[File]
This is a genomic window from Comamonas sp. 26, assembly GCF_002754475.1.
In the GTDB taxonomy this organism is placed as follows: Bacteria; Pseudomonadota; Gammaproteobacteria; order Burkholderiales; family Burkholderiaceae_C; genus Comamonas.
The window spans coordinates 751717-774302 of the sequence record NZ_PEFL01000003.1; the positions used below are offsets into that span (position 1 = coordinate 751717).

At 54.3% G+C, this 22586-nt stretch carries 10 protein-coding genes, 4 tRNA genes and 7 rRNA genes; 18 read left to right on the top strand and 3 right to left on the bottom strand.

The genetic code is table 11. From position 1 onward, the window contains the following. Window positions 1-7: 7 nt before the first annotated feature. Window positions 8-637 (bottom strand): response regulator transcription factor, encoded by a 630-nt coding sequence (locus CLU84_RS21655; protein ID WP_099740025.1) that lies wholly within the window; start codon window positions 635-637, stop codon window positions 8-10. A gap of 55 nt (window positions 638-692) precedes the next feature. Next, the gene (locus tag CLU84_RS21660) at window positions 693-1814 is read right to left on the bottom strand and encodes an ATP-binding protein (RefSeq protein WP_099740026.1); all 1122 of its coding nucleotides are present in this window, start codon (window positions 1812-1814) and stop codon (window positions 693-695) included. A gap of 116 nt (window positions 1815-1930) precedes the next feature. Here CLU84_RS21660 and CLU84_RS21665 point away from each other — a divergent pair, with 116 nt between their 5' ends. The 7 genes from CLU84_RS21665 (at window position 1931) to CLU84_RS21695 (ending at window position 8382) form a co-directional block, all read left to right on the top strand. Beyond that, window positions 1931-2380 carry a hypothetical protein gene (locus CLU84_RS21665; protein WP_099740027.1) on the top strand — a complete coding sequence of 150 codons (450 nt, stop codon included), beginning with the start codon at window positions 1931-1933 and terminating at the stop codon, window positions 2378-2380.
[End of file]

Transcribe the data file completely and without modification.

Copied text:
This is a genomic window from Comamonas sp. 26, assembly GCF_002754475.1.
In the GTDB taxonomy this organism is placed as follows: Bacteria; Pseudomonadota; Gammaproteobacteria; order Burkholderiales; family Burkholderiaceae_C; genus Comamonas.
The window spans coordinates 751717-774302 of the sequence record NZ_PEFL01000003.1; the positions used below are offsets into that span (position 1 = coordinate 751717).

At 54.3% G+C, this 22586-nt stretch carries 10 protein-coding genes, 4 tRNA genes and 7 rRNA genes; 18 read left to right on the top strand and 3 right to left on the bottom strand.

The genetic code is table 11. From position 1 onward, the window contains the following. Window positions 1-7: 7 nt before the first annotated feature. Window positions 8-637 (bottom strand): response regulator transcription factor, encoded by a 630-nt coding sequence (locus CLU84_RS21655; protein ID WP_099740025.1) that lies wholly within the window; start codon window positions 635-637, stop codon window positions 8-10. A gap of 55 nt (window positions 638-692) precedes the next feature. Next, the gene (locus tag CLU84_RS21660) at window positions 693-1814 is read right to left on the bottom strand and encodes an ATP-binding protein (RefSeq protein WP_099740026.1); all 1122 of its coding nucleotides are present in this window, start codon (window positions 1812-1814) and stop codon (window positions 693-695) included. A gap of 116 nt (window positions 1815-1930) precedes the next feature. Here CLU84_RS21660 and CLU84_RS21665 point away from each other — a divergent pair, with 116 nt between their 5' ends. The 7 genes from CLU84_RS21665 (at window position 1931) to CLU84_RS21695 (ending at window position 8382) form a co-directional block, all read left to right on the top strand. Beyond that, window positions 1931-2380 carry a hypothetical protein gene (locus CLU84_RS21665; protein WP_099740027.1) on the top strand — a complete coding sequence of 150 codons (450 nt, stop codon included), beginning with the start codon at window positions 1931-1933 and terminating at the stop codon, window positions 2378-2380.